The Israeli government has named March 30 – the first day of Passover – as the date that the hotly-anticipated rail line between Jerusalem and Tel Aviv will officially open, when it will slash the current journey time between the two cities by more than half to 28 minutes. Transportation Minister Israel Katz announced last week that the 35-mile (56km) line, which previously took 78 minutes, would soon be able to carry around 1,000 passengers at speeds of up to 100mph.
Minister Katz’s optimism is not shared in all corners. In October 2017 the upcoming rail network was the subject of a critical report that cast doubt over the project’s delivery times. The State Comptroller, the department tasked with overseeing the Jewish state’s governing administration, predicted that the line would in fact not be ready for a full two years after Katz’s Passover date.
The comptroller was equally damning of the 2019 date set for full electrification of the network’s rolling stock and tracks, which was conceived 20 years ago, foreseeing its completion in 2021. The use of electric trains, which are due to enter the test phase imminently, are vital because to run diesel-powered trains would be dangerous in the network’s new tunnels.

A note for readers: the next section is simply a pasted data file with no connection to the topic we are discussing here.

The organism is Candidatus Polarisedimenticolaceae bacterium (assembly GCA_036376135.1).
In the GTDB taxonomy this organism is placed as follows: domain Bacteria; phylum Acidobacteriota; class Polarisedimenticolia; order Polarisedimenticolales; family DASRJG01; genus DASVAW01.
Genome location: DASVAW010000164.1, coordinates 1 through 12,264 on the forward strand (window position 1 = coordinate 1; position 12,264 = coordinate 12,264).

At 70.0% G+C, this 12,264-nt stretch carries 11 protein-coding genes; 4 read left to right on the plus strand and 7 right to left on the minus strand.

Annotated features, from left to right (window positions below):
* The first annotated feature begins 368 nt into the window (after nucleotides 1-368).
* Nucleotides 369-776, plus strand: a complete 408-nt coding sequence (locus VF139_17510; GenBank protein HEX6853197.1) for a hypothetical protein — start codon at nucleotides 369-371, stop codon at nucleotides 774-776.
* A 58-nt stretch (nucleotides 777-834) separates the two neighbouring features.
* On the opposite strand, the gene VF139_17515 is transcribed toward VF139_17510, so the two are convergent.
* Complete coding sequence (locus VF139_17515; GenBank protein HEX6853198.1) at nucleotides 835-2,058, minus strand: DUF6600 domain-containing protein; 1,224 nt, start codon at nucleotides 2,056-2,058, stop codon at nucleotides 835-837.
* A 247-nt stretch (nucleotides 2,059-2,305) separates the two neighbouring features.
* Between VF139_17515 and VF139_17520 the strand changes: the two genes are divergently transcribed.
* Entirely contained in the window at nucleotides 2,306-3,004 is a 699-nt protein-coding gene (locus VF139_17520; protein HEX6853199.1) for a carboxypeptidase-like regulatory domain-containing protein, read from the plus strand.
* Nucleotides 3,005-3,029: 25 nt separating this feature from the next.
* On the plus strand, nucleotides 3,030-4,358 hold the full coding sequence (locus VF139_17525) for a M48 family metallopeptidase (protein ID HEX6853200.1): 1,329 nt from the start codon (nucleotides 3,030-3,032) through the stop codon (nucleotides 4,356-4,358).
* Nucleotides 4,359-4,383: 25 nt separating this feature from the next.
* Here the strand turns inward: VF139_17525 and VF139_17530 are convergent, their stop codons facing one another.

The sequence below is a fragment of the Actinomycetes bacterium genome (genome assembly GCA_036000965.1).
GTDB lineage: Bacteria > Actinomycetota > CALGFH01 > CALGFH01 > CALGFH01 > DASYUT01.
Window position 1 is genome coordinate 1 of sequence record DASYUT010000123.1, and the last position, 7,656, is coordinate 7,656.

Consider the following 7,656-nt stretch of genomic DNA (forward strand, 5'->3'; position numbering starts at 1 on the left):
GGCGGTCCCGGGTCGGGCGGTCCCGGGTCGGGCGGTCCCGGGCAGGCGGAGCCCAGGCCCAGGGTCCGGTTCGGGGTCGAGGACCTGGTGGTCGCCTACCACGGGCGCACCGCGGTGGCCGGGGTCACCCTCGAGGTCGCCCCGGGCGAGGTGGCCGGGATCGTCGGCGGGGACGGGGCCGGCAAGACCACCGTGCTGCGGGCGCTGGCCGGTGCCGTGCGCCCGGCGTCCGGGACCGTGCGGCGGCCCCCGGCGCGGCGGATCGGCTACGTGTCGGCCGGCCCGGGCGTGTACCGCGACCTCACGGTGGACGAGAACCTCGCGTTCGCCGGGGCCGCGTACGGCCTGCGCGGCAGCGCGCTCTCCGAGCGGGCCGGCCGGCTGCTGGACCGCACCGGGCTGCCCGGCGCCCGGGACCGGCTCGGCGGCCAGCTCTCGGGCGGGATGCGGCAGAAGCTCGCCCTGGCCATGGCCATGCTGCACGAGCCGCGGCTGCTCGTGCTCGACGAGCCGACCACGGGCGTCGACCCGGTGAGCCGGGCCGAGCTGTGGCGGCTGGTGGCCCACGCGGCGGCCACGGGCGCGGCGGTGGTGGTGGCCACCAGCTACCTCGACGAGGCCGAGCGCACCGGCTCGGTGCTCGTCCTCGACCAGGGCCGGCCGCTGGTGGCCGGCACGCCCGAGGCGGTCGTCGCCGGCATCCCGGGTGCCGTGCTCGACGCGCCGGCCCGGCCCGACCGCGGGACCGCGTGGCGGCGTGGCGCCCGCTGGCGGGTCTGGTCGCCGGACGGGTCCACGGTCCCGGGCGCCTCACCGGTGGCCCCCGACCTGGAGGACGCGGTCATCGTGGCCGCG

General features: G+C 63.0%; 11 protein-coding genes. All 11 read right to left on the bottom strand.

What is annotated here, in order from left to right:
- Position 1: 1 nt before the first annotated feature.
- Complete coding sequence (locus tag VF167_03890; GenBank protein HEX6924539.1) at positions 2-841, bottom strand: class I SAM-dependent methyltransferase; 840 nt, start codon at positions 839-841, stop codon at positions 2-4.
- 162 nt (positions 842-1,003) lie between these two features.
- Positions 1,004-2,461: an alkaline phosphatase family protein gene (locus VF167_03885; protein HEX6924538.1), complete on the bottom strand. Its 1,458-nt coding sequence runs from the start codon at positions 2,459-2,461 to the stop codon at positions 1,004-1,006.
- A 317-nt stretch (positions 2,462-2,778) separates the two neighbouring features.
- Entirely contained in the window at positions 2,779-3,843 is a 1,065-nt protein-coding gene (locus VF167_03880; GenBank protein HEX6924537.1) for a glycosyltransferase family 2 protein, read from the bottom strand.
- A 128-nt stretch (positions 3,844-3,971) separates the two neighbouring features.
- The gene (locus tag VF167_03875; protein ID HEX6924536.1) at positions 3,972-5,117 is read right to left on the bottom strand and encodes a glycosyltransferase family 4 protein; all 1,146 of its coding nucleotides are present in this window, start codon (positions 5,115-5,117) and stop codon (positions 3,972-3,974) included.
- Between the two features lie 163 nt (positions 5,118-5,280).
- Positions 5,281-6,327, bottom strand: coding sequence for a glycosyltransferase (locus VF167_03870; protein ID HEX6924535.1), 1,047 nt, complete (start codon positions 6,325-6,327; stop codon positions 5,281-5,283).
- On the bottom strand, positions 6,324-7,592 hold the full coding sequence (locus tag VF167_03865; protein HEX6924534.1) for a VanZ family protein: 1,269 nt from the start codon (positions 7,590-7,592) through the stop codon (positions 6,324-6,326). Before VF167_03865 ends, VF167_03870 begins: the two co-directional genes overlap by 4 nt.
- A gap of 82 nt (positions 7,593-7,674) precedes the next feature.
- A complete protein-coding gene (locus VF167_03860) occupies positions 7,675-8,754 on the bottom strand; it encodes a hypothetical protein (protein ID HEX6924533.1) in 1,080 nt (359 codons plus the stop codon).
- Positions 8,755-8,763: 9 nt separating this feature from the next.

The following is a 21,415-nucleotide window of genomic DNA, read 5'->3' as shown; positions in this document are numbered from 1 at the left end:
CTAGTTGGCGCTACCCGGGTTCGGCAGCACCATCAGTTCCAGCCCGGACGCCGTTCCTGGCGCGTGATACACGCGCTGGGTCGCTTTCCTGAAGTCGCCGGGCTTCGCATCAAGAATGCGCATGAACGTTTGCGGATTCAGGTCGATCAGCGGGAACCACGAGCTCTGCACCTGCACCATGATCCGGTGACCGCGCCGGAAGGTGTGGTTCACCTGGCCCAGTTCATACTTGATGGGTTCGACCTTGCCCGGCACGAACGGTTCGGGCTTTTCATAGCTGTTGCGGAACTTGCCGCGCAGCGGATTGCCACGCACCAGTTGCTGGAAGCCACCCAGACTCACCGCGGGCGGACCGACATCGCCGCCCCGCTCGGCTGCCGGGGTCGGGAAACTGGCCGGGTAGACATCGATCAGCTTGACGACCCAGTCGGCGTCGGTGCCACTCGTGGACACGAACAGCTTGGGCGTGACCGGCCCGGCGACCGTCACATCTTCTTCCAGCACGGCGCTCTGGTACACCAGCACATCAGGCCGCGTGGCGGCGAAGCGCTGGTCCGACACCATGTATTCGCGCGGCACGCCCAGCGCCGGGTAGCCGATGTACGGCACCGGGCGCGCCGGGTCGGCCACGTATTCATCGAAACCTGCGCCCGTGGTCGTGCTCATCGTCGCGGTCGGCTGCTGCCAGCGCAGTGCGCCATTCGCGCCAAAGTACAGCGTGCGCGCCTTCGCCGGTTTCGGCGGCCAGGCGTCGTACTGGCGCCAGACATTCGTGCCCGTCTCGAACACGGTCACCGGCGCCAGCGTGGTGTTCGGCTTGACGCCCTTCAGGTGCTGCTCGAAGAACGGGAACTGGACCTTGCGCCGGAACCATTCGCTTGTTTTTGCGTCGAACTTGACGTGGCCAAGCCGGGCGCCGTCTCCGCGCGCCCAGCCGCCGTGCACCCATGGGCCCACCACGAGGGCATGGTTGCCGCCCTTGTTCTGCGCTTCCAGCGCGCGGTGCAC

Worryingly, the comptroller also suggested that the increased urgency to finish the line by the hugely significant date could be unsafe, due to the temptation to cut corners. Despite that view, minister Katz maintains that the line will go ahead as planned. And in a move possibly designed to appease those unhappy with the delays, or simply to encourage more customers, the new train service will be completely free to all holders of Israel Railways’ Rav-Kav card.
“On this upcoming Passover, we will allow all the people of Israel to come en masse to Jerusalem on the high-speed rail from Tel Aviv. We are connecting and strengthening the capital of Jerusalem, and we are connecting to the history of Jerusalem,” said Katz.
A new station has been built 80 metres underground that will be named after the former president, Yitzhak Navon. The 28-minute journey time is likely to be extended by those using the new station, however, because of strict but necessary security checks that could take as long as 15 minutes.
In further news, the Israel government controversially intends to continue with its plans to extend the line into Jerusalem’s Western Wall – requiring more tunnelling under an area of immense cultural and religious sensitivity to inhabitants of the area. Should that go ahead, transport minister Katz stated his desire to name one of the stations after President Trump. Though still in the planning stage, Katz said that the Donald John Trump station would be named in honour of the current president's decision last year to officially recognise Jerusalem as Israel’s capital.
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